Zachary Roth, the former Talking Points Memo writer who profiled Issa, sees an irony here.

“Just about every time there's even the slightest hint of wrongdoing by the Obama administration, Congressman Issa is the first in line to call for an investigation,” Roth says. “If an administration official had potentially received a $3 million discount on a foreclosed property, does anyone think Issa wouldn't be jumping up and down about it?”
Dave Levinthal, spokesman for the Center for Responsive Politics, says Issa should come forward with the details of the deal.

“There might be much ado about nothing,” Levinthal says. “But at the same time, when you're talking about deals with millions and millions of dollars then an explanation on the representative's part would be helpful.”
CREW would like Issa to explain some of his investments in Goldman Sachs; by the end of 2009, Issa had between $5.1 million and $15.5 million invested in the embattled financial giant's High Yield Fund. After the Securities and Exchange Commission filed a fraud lawsuit against Goldman Sachs in April 2010, Issa launched an investigation, alleging that the SEC may have timed the lawsuit to bolster the Democrats' push for financial reform.

“The Goldman Sachs thing is the most troubling,” CREW's Melanie Sloan says. “That he recently invested money with Goldman Sachs and then is making statements protective of Goldman Sachs suggests his views may be informed more by his own financial holdings than Goldman Sachs' actions.”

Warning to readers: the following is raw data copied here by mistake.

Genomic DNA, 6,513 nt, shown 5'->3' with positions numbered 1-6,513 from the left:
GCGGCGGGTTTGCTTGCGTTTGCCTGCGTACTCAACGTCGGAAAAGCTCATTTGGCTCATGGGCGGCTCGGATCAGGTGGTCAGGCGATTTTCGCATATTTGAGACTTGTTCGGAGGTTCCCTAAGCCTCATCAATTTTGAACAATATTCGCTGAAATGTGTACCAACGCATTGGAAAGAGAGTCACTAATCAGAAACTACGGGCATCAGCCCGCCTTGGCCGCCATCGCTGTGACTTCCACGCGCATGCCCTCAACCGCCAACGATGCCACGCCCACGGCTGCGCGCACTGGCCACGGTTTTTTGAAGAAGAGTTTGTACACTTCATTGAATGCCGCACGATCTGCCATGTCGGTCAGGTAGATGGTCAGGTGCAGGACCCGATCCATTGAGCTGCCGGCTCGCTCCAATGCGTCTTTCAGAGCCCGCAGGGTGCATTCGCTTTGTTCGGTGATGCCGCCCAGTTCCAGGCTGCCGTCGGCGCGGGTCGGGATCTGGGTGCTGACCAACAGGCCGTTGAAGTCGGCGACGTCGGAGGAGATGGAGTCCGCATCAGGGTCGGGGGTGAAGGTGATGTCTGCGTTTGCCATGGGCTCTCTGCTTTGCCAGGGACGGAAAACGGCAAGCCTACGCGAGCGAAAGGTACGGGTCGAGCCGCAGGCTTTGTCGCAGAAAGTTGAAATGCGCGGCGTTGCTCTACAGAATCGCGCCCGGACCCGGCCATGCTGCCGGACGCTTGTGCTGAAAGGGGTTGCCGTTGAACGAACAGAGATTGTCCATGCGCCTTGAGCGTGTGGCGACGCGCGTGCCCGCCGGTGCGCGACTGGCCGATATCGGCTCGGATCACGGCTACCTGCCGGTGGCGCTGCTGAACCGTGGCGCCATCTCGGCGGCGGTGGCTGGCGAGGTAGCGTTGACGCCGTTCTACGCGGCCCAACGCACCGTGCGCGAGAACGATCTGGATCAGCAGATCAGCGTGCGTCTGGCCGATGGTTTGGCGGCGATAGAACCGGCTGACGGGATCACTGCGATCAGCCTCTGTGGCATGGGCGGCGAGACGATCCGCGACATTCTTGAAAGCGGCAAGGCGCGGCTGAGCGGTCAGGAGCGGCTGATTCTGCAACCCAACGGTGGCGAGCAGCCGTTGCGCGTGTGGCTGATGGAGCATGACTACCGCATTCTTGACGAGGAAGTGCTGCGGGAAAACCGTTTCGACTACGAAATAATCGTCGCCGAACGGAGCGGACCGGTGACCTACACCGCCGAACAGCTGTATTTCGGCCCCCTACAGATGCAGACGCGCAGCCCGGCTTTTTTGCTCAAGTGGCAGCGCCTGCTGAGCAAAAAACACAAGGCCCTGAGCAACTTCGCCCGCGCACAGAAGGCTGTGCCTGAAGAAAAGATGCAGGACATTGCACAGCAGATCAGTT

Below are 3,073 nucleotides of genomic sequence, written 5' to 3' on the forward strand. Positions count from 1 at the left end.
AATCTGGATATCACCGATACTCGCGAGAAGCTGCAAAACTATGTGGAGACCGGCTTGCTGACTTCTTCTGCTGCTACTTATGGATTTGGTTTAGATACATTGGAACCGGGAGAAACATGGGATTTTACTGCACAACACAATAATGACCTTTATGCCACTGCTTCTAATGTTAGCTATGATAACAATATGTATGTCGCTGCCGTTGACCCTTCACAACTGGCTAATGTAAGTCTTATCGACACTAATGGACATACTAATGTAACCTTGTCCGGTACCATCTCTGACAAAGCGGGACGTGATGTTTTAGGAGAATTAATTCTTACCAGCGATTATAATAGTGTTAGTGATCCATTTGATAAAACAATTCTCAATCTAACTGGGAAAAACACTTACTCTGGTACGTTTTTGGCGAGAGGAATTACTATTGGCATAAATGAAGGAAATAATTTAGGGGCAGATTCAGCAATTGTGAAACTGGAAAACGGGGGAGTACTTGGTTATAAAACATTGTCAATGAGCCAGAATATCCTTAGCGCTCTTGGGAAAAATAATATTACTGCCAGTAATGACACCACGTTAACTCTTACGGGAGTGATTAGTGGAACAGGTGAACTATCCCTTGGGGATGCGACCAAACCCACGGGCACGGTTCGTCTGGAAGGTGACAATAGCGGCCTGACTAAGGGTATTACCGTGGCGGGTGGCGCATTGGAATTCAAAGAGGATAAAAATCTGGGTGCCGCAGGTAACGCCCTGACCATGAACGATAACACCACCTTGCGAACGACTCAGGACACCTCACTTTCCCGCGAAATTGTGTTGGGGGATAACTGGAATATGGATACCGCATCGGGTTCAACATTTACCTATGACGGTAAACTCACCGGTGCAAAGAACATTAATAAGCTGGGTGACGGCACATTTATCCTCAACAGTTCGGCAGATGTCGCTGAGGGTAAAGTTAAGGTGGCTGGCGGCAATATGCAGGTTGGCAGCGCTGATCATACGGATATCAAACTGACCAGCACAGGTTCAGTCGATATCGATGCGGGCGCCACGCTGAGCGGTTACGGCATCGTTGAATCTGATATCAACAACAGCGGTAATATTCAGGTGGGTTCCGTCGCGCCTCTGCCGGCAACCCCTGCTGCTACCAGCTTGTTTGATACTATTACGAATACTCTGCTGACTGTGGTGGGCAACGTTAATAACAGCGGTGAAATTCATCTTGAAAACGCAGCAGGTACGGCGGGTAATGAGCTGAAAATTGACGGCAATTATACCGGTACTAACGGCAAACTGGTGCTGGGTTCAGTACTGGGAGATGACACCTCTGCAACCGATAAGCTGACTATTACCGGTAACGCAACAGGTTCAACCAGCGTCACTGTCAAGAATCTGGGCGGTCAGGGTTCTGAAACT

Issa's financial disclosures also reveal that he is the landlord for the Cincinnati headquarters of Environmental Quality Management, a company that provides emergency-response and clean-up services to federal entities such as the Environmental Protection Agency (EPA) and the Department of Defense. The firm has received $724 million in federal money since 2000, including contracts for Hurricane Katrina clean-up and Columbia Space Shuttle Recovery.
Only July 1, 2010, Issa released a report titled “How the White House Public Relations Campaign on the Oil Spill is Harming the Actual Clean-up,” which challenges the timeliness and amount of assets the administration has dedicated to the spill.

EQM has received more $7 million since 2004 from the EPA for oil spill clean-up projects; none so far has been related to the Deepwater Horizon spill.     

Write to dave@sdcitybeat.com and editor@sdcitybeat.com.